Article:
What Does A Family Estate Lawyer Do?

When a family member passes away, their family may be left with a need to settle pending debts as well as distribute family and estate assets. This can be stressful for your family, and the family of the deceased individual. In some cases, legal advice is required from a practising lawyer to manage probate and make the experience as smooth as possible.

The real estate lawyers at Barwick Boitano Lawyers are experienced in the legal processes and procedures involved in estate administration and providing accurate and useful information to executors. Executors carry a heavy burden, and with the establishment of a relationship with a legal professional, not only does the burden decrease but there is clarity into “what happens next”. Should you need assistance, Barwick Boitano Lawyers are here to help your family resolve debts, settle matters and distribute assets appropriately according to the last will and testament of your deceased family member or loved one.

To better understand this area of law, or the finer details relating to the executor’s duties, please read this FAQ below or feel free to contact a family estate lawyer regarding your family estate, probate or estate administration.

Estate Administration Frequently Asked Questions – Family Estate Lawyers

What is Probate?

It is the process in which you confirm that a will has been validly made and approved by the supreme court.

Who Applies for Probate?

A grant of probate gives the Executor/s the authority to deal with the assets of the estate. In some small estates, it may not be necessary to obtain probate. If the only asset listed during estate planning was a bank account, bank rules may allow a small account to be closed without probate. Probate lawyers can help you determine the need for probate.

Do all Wills have to go through probate in Australia?

The short answer is no. However, if there are significant amounts of money, real estate or shares, probate is most likely required. Contact our team of probate lawyers at Owen Hodge Lawyers today to see if you need to apply for probate.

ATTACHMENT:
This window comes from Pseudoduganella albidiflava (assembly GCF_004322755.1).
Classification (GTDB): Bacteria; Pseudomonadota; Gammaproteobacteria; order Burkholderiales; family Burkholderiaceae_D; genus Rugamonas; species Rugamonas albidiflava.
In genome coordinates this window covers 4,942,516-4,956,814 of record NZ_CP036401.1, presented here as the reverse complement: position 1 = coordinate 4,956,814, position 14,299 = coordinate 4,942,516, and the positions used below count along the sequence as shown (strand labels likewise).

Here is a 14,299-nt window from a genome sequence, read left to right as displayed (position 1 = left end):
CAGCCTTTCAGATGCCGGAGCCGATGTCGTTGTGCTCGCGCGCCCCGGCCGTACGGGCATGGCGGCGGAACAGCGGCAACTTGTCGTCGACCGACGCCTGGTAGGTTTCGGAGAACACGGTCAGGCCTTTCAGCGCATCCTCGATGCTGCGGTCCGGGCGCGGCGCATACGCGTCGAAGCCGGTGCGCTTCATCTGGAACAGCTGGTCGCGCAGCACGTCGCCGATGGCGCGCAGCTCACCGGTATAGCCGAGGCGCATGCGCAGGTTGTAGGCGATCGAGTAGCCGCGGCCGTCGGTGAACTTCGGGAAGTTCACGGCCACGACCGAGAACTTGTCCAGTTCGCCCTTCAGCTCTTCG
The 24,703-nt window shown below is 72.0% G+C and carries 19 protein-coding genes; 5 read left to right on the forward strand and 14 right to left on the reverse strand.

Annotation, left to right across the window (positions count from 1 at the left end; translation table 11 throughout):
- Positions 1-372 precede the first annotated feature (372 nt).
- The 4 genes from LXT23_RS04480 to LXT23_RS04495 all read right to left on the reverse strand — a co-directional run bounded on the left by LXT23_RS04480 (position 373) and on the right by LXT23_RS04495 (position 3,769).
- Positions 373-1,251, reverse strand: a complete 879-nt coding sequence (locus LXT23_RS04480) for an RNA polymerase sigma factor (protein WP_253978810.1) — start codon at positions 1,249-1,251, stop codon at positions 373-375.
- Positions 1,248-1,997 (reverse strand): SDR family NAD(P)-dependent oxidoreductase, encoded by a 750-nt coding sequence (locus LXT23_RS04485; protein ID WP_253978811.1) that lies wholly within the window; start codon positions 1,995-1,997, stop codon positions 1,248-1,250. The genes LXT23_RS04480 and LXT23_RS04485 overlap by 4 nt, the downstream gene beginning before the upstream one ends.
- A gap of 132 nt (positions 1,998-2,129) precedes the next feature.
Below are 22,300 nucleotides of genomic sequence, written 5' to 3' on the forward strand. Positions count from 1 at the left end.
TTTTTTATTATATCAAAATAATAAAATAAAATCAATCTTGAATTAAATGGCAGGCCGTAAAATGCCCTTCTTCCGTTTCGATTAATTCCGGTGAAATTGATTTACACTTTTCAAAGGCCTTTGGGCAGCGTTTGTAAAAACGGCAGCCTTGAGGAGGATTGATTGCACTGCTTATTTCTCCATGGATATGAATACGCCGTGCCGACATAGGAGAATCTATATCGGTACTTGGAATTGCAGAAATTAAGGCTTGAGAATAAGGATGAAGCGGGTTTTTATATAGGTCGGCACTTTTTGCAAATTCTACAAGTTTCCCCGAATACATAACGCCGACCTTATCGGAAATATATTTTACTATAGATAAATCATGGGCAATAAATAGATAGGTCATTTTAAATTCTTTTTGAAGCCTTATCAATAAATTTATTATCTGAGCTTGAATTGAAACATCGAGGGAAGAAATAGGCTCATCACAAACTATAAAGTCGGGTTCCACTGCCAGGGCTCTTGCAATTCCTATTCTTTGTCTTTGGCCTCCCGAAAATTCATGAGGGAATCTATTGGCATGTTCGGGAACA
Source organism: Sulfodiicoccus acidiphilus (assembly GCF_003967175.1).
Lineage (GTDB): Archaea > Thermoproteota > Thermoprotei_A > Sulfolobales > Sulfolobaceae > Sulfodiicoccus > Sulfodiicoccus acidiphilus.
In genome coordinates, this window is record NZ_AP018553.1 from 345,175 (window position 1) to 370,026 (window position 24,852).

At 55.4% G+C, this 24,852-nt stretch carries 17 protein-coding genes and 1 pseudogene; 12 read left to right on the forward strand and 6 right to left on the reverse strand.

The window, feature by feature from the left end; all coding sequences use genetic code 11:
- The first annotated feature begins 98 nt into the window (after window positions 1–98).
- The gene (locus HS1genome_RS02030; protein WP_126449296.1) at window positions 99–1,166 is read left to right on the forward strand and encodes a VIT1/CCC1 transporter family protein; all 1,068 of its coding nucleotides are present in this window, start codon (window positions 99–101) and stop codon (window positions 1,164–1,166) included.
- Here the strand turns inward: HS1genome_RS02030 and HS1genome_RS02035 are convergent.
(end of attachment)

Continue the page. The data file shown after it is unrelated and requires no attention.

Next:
Do I require Probate if I own my assets jointly with my spouse?

If a person’s assets are all jointly owned, no grant of probate is required.

How long does probate take?

The process of obtaining a grant of probate should be concluded within 8 to 12 weeks of the date of death.

What are the fees involved in probate?

The Supreme Court charges probate fees to process the application. The court also regulates what probate lawyers may charge for the legal work, based on the size of the estate.

Why do I need a death certificate?

An original death certificate is required for an application for probate and to allow for the administration of the estate.

What happens if you don’t do probate?

If you don’t apply for probate (and it’s necessary for the estate), the deceased assets can’t be transferred to the beneficiaries. There may also be additional expenses incurred by the estate and/or the creditors may still pursue payments for the deceased’s debts.

What does a probate attorney do for you?

Probate lawyers are not obligatory, however, the administration of estates can be quite complex and may require a considerable amount of time to undertake all the tasks that are required.

There are legal requirements that must be satisfied to comply with the law and if you are an Executor, it is probably wise to at least gain some initial legal advice from an expert lawyer specialising in probate at the earliest opportunity.

What is an executor of an individual’s will?

An Executor is a legal term referring to the person named by a maker of a Will, or nominated by the testator, to carry out the directions of the Will. Typically, the executor is the person responsible for offering the Will for probate, although it is not absolutely required that he or she do so.

Can I access the deceased’s bank accounts?

Most banks will give an executor immediate access to bank accounts of less than $5000. Bank accounts in joint names should not be affected at all by the death of one joint owner.